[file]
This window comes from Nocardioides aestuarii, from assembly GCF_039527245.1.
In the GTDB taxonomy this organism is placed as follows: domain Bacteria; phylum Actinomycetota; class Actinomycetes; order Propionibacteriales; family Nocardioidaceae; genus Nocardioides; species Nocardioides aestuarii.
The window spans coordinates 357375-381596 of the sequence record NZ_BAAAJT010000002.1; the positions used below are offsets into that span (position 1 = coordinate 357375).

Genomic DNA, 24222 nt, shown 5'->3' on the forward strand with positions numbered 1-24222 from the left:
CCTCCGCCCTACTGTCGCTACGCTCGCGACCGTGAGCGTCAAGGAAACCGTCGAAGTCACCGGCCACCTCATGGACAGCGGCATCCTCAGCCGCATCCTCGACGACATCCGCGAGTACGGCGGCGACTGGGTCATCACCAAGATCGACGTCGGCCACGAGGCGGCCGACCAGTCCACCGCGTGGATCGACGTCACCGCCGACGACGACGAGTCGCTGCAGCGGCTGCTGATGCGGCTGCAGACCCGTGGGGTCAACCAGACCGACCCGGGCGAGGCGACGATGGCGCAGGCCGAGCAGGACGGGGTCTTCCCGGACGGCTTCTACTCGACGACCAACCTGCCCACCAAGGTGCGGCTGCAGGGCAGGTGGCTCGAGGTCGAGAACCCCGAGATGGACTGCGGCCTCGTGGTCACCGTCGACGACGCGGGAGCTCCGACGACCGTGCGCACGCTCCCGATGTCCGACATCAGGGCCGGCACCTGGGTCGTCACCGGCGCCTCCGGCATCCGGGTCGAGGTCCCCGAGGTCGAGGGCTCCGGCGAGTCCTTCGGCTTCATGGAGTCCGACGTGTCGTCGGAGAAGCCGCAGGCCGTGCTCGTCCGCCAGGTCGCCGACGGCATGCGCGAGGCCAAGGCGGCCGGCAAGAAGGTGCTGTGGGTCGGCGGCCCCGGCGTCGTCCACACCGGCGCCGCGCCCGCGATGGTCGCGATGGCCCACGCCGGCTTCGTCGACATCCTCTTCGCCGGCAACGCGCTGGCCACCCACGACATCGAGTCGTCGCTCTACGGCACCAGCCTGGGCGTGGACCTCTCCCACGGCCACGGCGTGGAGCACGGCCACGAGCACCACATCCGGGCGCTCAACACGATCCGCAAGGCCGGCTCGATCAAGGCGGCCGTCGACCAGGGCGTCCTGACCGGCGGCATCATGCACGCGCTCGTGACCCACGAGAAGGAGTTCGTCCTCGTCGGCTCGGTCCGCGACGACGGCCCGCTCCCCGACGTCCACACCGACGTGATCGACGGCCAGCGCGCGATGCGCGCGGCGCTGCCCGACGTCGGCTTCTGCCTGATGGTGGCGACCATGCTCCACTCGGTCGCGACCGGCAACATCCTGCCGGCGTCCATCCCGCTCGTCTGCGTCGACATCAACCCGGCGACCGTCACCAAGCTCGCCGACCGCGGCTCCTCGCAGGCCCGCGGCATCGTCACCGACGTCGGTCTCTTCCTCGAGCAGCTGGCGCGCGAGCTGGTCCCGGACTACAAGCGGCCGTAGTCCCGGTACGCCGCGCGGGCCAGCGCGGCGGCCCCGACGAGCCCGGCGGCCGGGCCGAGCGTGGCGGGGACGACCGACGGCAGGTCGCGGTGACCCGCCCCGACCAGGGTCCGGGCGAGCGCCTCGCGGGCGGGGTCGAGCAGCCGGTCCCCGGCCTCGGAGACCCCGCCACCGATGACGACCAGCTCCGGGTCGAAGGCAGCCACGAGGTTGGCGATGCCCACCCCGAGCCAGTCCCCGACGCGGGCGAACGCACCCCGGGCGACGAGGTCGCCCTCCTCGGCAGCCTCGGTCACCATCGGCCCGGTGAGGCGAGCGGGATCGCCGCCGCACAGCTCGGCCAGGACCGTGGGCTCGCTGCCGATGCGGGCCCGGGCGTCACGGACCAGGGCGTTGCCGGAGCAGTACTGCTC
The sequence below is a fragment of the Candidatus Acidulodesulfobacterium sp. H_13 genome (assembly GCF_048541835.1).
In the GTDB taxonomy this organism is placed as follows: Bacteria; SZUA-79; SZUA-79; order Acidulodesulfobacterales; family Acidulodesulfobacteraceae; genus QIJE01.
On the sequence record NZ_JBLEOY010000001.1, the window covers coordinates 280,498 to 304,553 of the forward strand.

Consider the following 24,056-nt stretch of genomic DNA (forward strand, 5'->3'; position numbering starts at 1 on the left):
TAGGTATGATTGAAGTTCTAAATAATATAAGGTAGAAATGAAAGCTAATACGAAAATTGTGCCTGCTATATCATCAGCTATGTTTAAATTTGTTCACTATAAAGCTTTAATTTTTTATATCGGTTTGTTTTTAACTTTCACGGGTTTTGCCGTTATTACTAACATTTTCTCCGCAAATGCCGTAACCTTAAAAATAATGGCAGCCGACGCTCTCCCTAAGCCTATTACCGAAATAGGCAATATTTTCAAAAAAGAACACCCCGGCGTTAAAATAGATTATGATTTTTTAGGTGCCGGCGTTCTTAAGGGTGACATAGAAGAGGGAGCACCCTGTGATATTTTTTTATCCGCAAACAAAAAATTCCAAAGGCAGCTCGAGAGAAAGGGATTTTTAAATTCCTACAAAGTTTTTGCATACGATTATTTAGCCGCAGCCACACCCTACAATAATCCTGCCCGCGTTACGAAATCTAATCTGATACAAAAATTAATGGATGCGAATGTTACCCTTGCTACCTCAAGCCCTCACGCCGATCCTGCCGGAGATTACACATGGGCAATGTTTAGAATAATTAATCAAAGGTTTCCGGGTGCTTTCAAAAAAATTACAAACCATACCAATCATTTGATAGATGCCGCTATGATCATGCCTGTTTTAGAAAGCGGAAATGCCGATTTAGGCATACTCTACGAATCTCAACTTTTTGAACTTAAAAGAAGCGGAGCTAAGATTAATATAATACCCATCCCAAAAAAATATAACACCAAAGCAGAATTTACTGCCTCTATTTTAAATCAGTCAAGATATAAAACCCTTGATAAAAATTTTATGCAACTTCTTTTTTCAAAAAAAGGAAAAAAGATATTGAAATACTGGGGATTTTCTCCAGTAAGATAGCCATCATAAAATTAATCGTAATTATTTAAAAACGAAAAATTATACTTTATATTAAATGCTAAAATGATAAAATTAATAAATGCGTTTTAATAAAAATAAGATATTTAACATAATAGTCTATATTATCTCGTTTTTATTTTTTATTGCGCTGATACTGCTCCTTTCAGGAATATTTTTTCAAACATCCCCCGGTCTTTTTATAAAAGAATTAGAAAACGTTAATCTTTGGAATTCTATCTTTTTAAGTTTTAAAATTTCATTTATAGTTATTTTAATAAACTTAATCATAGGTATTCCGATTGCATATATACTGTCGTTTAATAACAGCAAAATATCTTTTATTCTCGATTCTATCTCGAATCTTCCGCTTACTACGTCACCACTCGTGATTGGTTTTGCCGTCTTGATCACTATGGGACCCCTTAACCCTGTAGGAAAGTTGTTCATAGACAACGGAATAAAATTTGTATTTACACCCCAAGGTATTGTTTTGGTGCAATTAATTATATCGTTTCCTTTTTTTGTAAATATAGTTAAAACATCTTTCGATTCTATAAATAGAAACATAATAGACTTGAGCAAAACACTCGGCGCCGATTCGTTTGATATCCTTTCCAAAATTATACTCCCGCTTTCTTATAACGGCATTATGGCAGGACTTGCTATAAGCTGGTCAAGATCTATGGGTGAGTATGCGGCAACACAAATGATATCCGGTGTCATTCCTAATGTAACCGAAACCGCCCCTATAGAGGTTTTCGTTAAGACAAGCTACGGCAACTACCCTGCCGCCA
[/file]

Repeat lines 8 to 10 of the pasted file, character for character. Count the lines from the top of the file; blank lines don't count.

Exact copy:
On the sequence record NZ_JBLEOY010000001.1, the window covers coordinates 280,498 to 304,553 of the forward strand.

Consider the following 24,056-nt stretch of genomic DNA (forward strand, 5'->3'; position numbering starts at 1 on the left):
TAGGTATGATTGAAGTTCTAAATAATATAAGGTAGAAATGAAAGCTAATACGAAAATTGTGCCTGCTATATCATCAGCTATGTTTAAATTTGTTCACTATAAAGCTTTAATTTTTTATATCGGTTTGTTTTTAACTTTCACGGGTTTTGCCGTTATTACTAACATTTTCTCCGCAAATGCCGTAACCTTAAAAATAATGGCAGCCGACGCTCTCCCTAAGCCTATTACCGAAATAGGCAATATTTTCAAAAAAGAACACCCCGGCGTTAAAATAGATTATGATTTTTTAGGTGCCGGCGTTCTTAAGGGTGACATAGAAGAGGGAGCACCCTGTGATATTTTTTTATCCGCAAACAAAAAATTCCAAAGGCAGCTCGAGAGAAAGGGATTTTTAAATTCCTACAAAGTTTTTGCATACGATTATTTAGCCGCAGCCACACCCTACAATAATCCTGCCCGCGTTACGAAATCTAATCTGATACAAAAATTAATGGATGCGAATGTTACCCTTGCTACCTCAAGCCCTCACGCCGATCCTGCCGGAGATTACACATGGGCAATGTTTAGAATAATTAATCAAAGGTTTCCGGGTGCTTTCAAAAAAATTACAAACCATACCAATCATTTGATAGATGCCGCTATGATCATGCCTGTTTTAGAAAGCGGAAATGCCGATTTAGGCATACTCTACGAATCTCAACTTTTTGAACTTAAAAGAAGCGGAGCTAAGATTAATATAATACCCATCCCAAAAAAATATAACACCAAAGCAGAATTTACTGCCTCTATTTTAAATCAGTCAAGATATAAAACCCTTGATAAAAATTTTATGCAACTTCTTTTTTCAAAAAAAGGAAAAAAGATATTGAAATACTGGGGATTTTCTCCAGTAAGATAGCCATCATAAAATTAATCGTAATTATTTAAAAACGAAAAATTATACTTTATATTAAATGCTAAAATGATAAAATTAATAAATGCGTTTTAATAAAAATAAGATATTTAACATAATAGTCTATATTATCTCGTTTTTATTTTTTATTGCGCTGATACTGCTCCTTTCAGGAATATTTTTTCAAACATCCCCCGGTCTTTTTATAAAAGAATTAGAAAACGTTAATCTTTGGAATTCTATCTTTTTAAGTTTTAAAATTTCATTTATAGTTATTTTAATAAACTTAATCATAGGTATTCCGATTGCATATATACTGTCGTTTAATAACAGCAAAATATCTTTTATTCTCGATTCTATCTCGAATCTTCCGCTTACTACGTCACCACTCGTGATTGGTTTTGCCGTCTTGATCACTATGGGACCCCTTAACCCTGTAGGAAAGTTGTTCATAGACAACGGAATAAAATTTGTATTTACACCCCAAGGTATTGTTTTGGTGCAATTAATTATATCGTTTCCTTTTTTTGTAAATATAGTTAAAACATCTTTCGATTCTATAAATAGAAACATAATAGACTTGAGCAAAACACTCGGCGCCGATTCGTTTGATATCCTTTCCAAAATTATACTCCCGCTTTCTTATAACGGCATTATGGCAGGACTTGCTATAAGCTGGTCAAGATCTATGGGTGAGTATGCGGCAACACAAATGATATCCGGTGTCATTCCTAATGTAACCGAAACCGCCCCTATAGAGGTTTTCGTTAAGACAAGCTACGGCAACTACCCTGCCGCCA